Nothing like a health scare to yank you out of your comfort zone. A series of tangled, messy health issues, and a couple of major surgeries, hijacked my life force and creative energy. Although, I’ve been teaching art and healing for over 20 years and making art for over 40, my “comfort zone” came to a screeching halt as I was consumed with all things medical.
Thankfully a year and a half later, I’m on the other side of the fear and physical aggravation, regaining my strength and finding my way into a new normal. What I did not expect was how difficult the emotional and spiritual dimensions of recovery would be. Stepping back into my creative process, I feel like a stranger in a strange land. The aftermath is hard to sort out but it is nudging me towards a greater understanding of the uncertainties of life, my inevitable mortality and what matters most.
– Creativity Leads the Way –
Our workshop setting
As I begin to heal and reclaim my physical self, my right brain strangely did not feel at home in my studio. In many ways, I am not who I was. What I needed was a kick-ass jump start so I stepped outside of my creative comfort zone and signed up for a three day workshop taught by the abstract painter, Brucie Holler. This evolving series of work, Incidental Findings, is what came out of that experience.
The creative is the place where no one else has ever been. You have to leave the city of your comfort and go into the wilderness of your intuition. What you’ll discover will be wonderful. What you’ll discover will be yourself… Alan Alda
– Beginning Anew –
We began with thick chunky sticks of black charcoal – outside my comfort zone. We drew blind contours of a huge still life set up in the middle of the room – certainly outside my comfort zone.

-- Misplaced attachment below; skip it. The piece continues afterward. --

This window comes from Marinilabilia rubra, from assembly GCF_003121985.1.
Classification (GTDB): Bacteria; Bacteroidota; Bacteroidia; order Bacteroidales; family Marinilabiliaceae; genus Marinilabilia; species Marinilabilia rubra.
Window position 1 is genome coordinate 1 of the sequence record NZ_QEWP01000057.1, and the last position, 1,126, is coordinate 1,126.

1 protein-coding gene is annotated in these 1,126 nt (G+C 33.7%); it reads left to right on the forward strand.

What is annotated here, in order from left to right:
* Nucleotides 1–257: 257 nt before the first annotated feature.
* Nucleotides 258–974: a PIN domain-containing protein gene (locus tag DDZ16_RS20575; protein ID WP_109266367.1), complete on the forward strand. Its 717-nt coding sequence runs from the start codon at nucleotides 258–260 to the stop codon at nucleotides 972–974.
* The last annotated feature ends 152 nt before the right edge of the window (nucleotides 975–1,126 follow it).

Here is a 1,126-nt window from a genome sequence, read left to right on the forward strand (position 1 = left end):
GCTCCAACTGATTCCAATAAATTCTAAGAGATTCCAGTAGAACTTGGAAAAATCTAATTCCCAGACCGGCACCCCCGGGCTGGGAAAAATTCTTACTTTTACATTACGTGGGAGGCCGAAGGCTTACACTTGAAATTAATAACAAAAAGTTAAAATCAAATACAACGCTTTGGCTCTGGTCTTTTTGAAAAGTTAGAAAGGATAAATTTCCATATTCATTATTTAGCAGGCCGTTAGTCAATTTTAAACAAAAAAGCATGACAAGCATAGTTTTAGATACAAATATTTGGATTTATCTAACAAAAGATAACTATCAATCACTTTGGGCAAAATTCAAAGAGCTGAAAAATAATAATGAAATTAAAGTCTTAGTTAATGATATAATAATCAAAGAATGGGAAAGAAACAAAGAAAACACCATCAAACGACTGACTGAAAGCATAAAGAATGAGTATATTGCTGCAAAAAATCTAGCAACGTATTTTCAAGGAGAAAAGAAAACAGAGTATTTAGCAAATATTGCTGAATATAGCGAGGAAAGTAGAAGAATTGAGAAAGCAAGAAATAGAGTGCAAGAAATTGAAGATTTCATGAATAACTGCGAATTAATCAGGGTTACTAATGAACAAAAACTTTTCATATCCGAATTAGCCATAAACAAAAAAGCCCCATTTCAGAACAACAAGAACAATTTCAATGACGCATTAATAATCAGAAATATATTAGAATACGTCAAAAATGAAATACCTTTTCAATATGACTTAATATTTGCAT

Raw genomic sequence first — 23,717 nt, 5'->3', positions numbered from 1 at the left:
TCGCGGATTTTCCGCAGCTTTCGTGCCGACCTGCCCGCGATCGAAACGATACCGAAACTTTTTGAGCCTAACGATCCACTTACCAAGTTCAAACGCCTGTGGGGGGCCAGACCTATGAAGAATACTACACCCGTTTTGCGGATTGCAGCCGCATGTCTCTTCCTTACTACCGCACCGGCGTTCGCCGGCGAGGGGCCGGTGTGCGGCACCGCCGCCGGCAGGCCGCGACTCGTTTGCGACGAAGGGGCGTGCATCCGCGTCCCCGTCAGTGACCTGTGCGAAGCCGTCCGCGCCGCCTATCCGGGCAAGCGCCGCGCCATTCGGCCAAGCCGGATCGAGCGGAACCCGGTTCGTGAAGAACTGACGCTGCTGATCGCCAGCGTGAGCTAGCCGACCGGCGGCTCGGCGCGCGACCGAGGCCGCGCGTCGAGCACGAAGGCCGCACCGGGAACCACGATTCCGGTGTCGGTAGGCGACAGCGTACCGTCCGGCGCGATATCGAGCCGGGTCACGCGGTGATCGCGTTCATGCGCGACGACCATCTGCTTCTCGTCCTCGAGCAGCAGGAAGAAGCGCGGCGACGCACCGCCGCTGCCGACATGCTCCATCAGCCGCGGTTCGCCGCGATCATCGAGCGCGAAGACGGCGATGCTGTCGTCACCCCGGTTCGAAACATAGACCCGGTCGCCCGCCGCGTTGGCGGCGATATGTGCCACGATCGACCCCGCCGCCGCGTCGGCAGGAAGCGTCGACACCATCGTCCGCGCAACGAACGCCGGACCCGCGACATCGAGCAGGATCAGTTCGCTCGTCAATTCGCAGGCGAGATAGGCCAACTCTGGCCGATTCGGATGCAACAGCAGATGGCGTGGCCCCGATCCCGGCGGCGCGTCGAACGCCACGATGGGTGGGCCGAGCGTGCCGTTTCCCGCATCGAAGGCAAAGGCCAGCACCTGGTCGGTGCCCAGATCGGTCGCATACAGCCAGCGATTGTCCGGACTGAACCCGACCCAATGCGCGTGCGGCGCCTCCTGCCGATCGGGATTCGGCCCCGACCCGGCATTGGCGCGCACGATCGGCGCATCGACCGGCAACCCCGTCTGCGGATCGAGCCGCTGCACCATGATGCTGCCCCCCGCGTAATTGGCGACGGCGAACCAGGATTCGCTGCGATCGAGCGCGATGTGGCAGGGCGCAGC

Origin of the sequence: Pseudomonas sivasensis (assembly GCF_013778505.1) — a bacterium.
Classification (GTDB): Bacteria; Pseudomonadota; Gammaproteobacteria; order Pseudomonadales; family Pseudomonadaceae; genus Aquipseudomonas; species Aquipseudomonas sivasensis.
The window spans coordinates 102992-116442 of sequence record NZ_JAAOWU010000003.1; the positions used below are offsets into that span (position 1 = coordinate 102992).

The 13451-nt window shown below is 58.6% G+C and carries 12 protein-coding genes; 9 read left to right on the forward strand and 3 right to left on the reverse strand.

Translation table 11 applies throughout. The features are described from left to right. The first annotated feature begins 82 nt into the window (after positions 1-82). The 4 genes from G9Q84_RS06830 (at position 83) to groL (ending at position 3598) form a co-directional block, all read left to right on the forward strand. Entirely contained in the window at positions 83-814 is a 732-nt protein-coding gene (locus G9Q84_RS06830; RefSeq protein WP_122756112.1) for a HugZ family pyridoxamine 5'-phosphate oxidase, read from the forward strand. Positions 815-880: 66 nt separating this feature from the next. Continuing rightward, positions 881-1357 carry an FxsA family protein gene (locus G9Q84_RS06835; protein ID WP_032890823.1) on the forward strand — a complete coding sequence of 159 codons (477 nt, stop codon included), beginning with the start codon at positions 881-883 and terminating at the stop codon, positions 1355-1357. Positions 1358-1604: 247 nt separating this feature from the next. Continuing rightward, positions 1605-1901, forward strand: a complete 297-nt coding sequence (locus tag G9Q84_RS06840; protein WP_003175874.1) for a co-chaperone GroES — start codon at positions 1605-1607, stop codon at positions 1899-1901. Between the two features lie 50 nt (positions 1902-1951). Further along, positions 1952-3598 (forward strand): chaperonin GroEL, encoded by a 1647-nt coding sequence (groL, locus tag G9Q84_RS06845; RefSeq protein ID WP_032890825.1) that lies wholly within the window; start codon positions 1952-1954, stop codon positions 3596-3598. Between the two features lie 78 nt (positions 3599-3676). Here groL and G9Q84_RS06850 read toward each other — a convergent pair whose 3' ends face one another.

Following lines of interest and motivating shapes
Using thick chunky sticks of black charcoal, I drew several awkward, clumsy blind contour drawings of a tabletop still-life. If you are not familiar with the term blind contour drawing, it simply means that you draw the outer edge of the shape or object you are observing. You never look at your paper. Your eyes and your hands become one. Awkwardly, I fell into the process, slowly becoming absorbed in the process. Time disappeared. It felt really good.
Folding these sketches in half and then half again and then tearing them into quadrants was liberating. I did not like my renderings – my mess of unwieldy lines and clunky shapes were cumbersome, and clumsy. Happily, I tossed them into the trashcan but no, it turns out these were to be the beginning, the starting point of our next drawings.
“Pick several and glue one on each sheet of paper.” she said. “This will be where you will start from. This is your beginning.”